In the link below, how do I graphically show the profit-maximization point? http://postimage.org/image/7fniecd7h/
There are two different ways to determine the profit maximizing level of output.
One way is the total revenue minus total costs method. To show this graphically, you need to subtract total costs from total revenues for each of the nine levels of output given. This figure is already provided for you for output = 0 and output = 100. Then make a graph where the vertical axis is the amount of profit in dollars (it will start as a negative number, rise, and then fall) and the horizontal axis is the level of output. You will find that the curve peaks when the output is 600 kilograms per month and then falls. That shows that 600 is the profit maximizing output.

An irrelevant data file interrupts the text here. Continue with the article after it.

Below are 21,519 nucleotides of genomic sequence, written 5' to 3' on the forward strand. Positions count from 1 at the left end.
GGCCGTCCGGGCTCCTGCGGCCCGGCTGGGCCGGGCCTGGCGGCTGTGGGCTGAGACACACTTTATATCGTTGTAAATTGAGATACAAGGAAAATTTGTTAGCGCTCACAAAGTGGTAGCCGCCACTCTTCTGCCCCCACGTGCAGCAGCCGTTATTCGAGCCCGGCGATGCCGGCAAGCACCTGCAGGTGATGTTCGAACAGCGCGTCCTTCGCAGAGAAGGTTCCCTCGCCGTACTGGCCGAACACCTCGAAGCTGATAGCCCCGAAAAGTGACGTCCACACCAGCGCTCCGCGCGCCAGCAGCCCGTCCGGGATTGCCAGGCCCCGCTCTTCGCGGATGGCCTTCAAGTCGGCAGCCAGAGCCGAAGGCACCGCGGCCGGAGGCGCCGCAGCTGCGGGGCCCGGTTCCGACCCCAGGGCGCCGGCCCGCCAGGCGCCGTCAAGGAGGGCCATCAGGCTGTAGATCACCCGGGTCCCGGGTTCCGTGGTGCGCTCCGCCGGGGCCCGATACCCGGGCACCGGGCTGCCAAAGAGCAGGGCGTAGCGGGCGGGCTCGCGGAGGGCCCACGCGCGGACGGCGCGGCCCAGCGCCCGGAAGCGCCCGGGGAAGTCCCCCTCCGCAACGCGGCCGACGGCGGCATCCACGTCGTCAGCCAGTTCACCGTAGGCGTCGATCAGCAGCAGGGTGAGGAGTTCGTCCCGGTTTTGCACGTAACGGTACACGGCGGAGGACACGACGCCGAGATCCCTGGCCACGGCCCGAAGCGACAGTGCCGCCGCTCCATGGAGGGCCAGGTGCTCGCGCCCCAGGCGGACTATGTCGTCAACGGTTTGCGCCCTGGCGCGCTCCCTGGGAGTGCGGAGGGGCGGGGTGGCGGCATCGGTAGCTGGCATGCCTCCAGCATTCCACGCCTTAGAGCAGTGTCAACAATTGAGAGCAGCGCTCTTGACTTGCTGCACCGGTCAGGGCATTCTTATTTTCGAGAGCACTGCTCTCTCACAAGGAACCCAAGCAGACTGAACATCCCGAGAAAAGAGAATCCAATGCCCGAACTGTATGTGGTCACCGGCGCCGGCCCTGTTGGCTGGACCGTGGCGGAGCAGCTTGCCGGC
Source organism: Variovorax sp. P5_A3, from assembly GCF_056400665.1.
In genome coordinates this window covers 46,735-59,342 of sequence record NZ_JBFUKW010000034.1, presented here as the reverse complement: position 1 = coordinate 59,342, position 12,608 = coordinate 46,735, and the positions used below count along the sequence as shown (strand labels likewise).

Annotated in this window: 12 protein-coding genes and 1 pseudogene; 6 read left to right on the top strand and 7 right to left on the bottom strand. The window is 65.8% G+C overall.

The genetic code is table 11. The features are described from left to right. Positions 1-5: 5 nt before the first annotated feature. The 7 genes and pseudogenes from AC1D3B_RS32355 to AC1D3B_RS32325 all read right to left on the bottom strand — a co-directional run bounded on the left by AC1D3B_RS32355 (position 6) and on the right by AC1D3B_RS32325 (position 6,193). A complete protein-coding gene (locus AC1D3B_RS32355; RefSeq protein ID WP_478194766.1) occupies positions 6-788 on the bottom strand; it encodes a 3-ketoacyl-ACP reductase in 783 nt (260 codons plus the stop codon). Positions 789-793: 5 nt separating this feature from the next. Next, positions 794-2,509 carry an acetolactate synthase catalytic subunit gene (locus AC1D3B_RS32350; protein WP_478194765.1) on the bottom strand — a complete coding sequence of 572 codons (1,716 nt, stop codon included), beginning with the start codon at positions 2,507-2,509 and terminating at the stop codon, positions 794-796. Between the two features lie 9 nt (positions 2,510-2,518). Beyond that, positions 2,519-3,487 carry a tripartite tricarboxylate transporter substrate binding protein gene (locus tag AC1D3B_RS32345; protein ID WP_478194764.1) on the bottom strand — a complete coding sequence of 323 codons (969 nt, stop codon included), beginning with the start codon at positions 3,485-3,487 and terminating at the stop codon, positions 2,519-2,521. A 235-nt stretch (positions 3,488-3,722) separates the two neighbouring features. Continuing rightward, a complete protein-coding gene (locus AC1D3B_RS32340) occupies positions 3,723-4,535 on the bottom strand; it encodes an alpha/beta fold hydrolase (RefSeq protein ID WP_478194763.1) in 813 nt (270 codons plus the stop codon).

The other way is the marginal revenue = marginal costs method. Here, you must find the marginal revenue for each level of production. This will be the same at every level and will therefore be a horizontal line. You then find the marginal costs. This will be something of a j-shaped curve that goes down at first and then rises. The point at which they cross is the profit maximizing point because MR=MC at that point. If you draw it correctly, that point will be at 600 kg/month of production.
You can see examples of such graphs at this link.